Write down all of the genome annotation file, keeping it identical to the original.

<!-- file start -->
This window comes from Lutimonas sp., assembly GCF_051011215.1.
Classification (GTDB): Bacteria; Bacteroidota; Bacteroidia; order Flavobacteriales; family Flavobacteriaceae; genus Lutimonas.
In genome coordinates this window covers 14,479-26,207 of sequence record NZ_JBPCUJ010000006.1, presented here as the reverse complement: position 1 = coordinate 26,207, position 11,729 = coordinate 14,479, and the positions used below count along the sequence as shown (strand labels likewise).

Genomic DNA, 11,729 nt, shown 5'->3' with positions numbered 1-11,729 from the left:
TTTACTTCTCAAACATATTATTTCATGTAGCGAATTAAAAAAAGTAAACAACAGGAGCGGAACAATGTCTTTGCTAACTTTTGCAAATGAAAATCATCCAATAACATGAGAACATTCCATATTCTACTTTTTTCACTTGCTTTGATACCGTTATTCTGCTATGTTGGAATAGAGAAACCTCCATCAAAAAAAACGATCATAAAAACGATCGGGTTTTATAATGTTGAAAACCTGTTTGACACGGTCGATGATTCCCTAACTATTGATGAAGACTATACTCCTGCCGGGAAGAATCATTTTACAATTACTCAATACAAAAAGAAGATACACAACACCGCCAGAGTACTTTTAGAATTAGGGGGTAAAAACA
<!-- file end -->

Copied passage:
This window comes from Lutimonas sp., assembly GCF_051011215.1.
Classification (GTDB): Bacteria; Bacteroidota; Bacteroidia; order Flavobacteriales; family Flavobacteriaceae; genus Lutimonas.
In genome coordinates this window covers 14,479-26,207 of sequence record NZ_JBPCUJ010000006.1, presented here as the reverse complement: position 1 = coordinate 26,207, position 11,729 = coordinate 14,479, and the positions used below count along the sequence as shown (strand labels likewise).

Genomic DNA, 11,729 nt, shown 5'->3' with positions numbered 1-11,729 from the left:
TTTACTTCTCAAACATATTATTTCATGTAGCGAATTAAAAAAAGTAAACAACAGGAGCGGAACAATGTCTTTGCTAACTTTTGCAAATGAAAATCATCCAATAACATGAGAACATTCCATATTCTACTTTTTTCACTTGCTTTGATACCGTTATTCTGCTATGTTGGAATAGAGAAACCTCCATCAAAAAAAACGATCATAAAAACGATCGGGTTTTATAATGTTGAAAACCTGTTTGACACGGTCGATGATTCCCTAACTATTGATGAAGACTATACTCCTGCCGGGAAGAATCATTTTACAATTACTCAATACAAAAAGAAGATACACAACACCGCCAGAGTACTTTTAGAATTAGGGGGTAAAAACA